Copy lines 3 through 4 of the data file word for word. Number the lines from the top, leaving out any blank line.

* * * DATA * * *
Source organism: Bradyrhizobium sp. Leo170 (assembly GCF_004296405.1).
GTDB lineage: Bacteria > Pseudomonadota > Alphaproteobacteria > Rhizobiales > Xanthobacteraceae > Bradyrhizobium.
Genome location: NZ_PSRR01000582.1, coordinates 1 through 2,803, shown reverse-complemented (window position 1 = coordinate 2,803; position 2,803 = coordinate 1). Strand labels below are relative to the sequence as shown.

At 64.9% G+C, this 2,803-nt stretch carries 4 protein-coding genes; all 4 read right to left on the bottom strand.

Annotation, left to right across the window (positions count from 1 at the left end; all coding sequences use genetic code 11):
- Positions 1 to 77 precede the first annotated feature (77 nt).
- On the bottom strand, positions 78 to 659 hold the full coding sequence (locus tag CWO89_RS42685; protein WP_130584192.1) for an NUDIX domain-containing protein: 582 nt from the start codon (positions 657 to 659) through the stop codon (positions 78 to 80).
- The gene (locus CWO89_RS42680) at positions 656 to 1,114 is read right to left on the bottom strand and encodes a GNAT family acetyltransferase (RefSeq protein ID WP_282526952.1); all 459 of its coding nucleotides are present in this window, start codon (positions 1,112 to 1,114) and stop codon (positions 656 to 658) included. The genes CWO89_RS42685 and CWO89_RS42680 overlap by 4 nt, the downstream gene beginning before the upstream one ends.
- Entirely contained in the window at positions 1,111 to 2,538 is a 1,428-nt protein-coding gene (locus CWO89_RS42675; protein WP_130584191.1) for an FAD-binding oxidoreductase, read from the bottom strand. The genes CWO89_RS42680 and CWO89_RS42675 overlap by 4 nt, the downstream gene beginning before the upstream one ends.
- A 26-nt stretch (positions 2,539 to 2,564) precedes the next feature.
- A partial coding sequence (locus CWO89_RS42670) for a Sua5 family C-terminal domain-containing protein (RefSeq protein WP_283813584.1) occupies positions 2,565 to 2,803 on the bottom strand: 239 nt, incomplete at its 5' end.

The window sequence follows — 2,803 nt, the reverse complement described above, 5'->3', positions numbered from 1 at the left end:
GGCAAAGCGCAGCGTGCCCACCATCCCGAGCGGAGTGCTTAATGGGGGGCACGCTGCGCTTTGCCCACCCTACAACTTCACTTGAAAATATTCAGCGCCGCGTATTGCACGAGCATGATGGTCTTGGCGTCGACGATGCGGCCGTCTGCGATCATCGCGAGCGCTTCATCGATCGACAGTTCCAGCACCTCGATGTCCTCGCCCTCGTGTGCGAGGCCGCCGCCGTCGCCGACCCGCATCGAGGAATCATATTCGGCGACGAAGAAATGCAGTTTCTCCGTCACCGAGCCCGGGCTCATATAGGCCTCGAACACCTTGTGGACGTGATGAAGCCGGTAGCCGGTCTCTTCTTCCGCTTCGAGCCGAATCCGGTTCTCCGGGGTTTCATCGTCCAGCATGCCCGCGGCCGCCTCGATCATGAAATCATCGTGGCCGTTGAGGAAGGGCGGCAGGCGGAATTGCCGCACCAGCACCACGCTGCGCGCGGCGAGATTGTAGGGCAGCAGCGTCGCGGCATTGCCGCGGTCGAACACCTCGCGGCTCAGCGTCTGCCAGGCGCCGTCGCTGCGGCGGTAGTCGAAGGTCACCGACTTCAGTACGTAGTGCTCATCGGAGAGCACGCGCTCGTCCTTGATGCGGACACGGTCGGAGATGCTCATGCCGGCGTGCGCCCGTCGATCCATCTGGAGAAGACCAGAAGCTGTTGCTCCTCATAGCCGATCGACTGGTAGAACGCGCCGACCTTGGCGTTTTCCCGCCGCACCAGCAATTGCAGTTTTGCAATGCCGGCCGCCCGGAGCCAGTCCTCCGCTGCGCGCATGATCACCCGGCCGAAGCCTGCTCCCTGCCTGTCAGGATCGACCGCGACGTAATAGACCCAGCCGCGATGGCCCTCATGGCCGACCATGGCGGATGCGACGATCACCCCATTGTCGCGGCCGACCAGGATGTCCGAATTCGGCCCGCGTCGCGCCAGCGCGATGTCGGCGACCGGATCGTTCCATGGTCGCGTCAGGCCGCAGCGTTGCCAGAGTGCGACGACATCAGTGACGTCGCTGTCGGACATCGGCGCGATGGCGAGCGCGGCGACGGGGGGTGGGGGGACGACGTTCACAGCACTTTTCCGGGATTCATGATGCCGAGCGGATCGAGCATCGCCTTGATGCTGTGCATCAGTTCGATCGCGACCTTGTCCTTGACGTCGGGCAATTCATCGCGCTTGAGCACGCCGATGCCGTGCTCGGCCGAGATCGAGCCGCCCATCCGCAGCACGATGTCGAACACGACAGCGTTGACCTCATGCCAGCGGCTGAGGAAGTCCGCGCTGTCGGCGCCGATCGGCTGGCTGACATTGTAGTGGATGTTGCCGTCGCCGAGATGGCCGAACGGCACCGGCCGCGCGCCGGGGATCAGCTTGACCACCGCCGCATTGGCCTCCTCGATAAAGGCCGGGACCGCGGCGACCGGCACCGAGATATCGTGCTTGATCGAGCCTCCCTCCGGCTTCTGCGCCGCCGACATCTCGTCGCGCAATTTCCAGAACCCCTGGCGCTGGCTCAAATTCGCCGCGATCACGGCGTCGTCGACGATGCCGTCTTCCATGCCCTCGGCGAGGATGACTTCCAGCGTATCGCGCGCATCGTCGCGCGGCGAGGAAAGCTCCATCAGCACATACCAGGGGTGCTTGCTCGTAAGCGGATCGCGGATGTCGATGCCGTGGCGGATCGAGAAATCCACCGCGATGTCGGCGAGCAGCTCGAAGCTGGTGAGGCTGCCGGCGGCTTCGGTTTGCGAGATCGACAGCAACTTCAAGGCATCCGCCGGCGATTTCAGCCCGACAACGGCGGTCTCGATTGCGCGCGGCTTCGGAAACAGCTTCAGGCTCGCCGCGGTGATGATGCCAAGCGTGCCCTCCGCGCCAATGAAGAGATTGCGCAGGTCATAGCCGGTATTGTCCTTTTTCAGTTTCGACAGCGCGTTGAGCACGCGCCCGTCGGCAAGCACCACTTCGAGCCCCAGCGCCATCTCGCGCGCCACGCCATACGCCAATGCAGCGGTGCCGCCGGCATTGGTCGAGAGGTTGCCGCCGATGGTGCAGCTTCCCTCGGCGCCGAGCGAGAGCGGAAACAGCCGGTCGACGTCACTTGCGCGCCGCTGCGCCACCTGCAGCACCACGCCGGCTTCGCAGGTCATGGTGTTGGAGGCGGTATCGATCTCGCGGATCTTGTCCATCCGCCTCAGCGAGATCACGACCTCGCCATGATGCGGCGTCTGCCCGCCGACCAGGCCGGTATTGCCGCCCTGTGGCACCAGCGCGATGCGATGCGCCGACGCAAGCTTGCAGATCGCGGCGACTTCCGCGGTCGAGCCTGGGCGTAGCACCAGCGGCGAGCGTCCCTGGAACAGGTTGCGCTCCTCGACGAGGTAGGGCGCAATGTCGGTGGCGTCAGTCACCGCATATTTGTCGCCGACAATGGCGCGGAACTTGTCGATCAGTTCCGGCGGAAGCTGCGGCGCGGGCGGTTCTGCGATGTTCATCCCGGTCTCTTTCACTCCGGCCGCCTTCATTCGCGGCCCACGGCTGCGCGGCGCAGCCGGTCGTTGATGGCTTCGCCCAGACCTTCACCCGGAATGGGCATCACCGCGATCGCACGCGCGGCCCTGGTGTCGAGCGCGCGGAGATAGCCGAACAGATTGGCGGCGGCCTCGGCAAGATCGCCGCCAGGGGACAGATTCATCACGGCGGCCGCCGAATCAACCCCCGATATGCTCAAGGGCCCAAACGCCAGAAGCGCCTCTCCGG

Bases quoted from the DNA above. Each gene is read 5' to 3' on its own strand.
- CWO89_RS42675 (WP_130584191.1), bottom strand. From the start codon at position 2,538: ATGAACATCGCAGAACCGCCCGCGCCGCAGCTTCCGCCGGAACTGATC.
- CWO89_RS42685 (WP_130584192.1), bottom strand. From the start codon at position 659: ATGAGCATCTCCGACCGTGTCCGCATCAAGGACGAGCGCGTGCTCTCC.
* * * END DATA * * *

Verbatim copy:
Genome location: NZ_PSRR01000582.1, coordinates 1 through 2,803, shown reverse-complemented (window position 1 = coordinate 2,803; position 2,803 = coordinate 1). Strand labels below are relative to the sequence as shown.

At 64.9% G+C, this 2,803-nt stretch carries 4 protein-coding genes; all 4 read right to left on the bottom strand.